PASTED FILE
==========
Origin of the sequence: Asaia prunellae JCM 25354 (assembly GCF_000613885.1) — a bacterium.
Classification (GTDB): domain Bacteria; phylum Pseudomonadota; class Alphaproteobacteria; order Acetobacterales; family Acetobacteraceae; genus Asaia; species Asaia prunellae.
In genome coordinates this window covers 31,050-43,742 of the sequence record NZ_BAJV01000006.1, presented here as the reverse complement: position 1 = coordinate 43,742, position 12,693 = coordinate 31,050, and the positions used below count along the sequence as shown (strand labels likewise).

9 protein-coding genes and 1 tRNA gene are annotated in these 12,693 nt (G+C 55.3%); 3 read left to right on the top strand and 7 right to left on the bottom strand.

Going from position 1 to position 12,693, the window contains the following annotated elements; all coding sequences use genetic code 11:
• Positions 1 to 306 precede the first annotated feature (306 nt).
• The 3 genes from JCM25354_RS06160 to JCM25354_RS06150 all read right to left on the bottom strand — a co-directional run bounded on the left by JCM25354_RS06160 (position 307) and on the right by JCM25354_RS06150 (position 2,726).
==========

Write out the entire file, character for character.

Origin of the sequence: Asaia prunellae JCM 25354 (assembly GCF_000613885.1) — a bacterium.
Classification (GTDB): domain Bacteria; phylum Pseudomonadota; class Alphaproteobacteria; order Acetobacterales; family Acetobacteraceae; genus Asaia; species Asaia prunellae.
In genome coordinates this window covers 31,050-43,742 of the sequence record NZ_BAJV01000006.1, presented here as the reverse complement: position 1 = coordinate 43,742, position 12,693 = coordinate 31,050, and the positions used below count along the sequence as shown (strand labels likewise).

9 protein-coding genes and 1 tRNA gene are annotated in these 12,693 nt (G+C 55.3%); 3 read left to right on the top strand and 7 right to left on the bottom strand.

Going from position 1 to position 12,693, the window contains the following annotated elements; all coding sequences use genetic code 11:
• Positions 1 to 306 precede the first annotated feature (306 nt).
• The 3 genes from JCM25354_RS06160 to JCM25354_RS06150 all read right to left on the bottom strand — a co-directional run bounded on the left by JCM25354_RS06160 (position 307) and on the right by JCM25354_RS06150 (position 2,726).